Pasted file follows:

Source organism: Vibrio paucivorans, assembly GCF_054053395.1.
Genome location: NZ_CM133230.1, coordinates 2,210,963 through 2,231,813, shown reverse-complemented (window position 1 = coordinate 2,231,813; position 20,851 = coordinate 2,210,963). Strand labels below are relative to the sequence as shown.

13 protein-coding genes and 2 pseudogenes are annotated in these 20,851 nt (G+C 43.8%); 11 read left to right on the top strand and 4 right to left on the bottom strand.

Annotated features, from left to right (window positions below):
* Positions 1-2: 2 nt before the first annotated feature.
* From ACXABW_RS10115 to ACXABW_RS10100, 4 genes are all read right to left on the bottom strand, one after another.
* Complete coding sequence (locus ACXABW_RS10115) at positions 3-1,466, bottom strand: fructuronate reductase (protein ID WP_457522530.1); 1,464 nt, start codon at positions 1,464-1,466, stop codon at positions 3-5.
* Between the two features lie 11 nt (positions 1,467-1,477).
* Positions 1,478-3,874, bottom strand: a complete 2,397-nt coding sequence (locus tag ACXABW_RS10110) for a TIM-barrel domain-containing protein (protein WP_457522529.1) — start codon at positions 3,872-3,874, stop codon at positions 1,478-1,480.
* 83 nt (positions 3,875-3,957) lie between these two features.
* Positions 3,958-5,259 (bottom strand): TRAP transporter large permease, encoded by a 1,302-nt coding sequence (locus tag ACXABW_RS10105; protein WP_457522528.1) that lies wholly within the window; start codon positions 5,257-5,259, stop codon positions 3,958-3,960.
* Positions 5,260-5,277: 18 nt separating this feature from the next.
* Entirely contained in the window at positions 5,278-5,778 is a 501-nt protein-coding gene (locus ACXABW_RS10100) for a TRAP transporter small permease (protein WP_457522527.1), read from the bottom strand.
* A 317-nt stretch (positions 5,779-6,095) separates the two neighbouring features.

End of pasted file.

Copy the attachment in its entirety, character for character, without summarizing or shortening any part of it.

Source organism: Vibrio paucivorans, assembly GCF_054053395.1.
Genome location: NZ_CM133230.1, coordinates 2,210,963 through 2,231,813, shown reverse-complemented (window position 1 = coordinate 2,231,813; position 20,851 = coordinate 2,210,963). Strand labels below are relative to the sequence as shown.

13 protein-coding genes and 2 pseudogenes are annotated in these 20,851 nt (G+C 43.8%); 11 read left to right on the top strand and 4 right to left on the bottom strand.

Annotated features, from left to right (window positions below):
* Positions 1-2: 2 nt before the first annotated feature.
* From ACXABW_RS10115 to ACXABW_RS10100, 4 genes are all read right to left on the bottom strand, one after another.
* Complete coding sequence (locus ACXABW_RS10115) at positions 3-1,466, bottom strand: fructuronate reductase (protein ID WP_457522530.1); 1,464 nt, start codon at positions 1,464-1,466, stop codon at positions 3-5.
* Between the two features lie 11 nt (positions 1,467-1,477).
* Positions 1,478-3,874, bottom strand: a complete 2,397-nt coding sequence (locus tag ACXABW_RS10110) for a TIM-barrel domain-containing protein (protein WP_457522529.1) — start codon at positions 3,872-3,874, stop codon at positions 1,478-1,480.
* 83 nt (positions 3,875-3,957) lie between these two features.
* Positions 3,958-5,259 (bottom strand): TRAP transporter large permease, encoded by a 1,302-nt coding sequence (locus tag ACXABW_RS10105; protein WP_457522528.1) that lies wholly within the window; start codon positions 5,257-5,259, stop codon positions 3,958-3,960.
* Positions 5,260-5,277: 18 nt separating this feature from the next.
* Entirely contained in the window at positions 5,278-5,778 is a 501-nt protein-coding gene (locus ACXABW_RS10100) for a TRAP transporter small permease (protein WP_457522527.1), read from the bottom strand.
* A 317-nt stretch (positions 5,779-6,095) separates the two neighbouring features.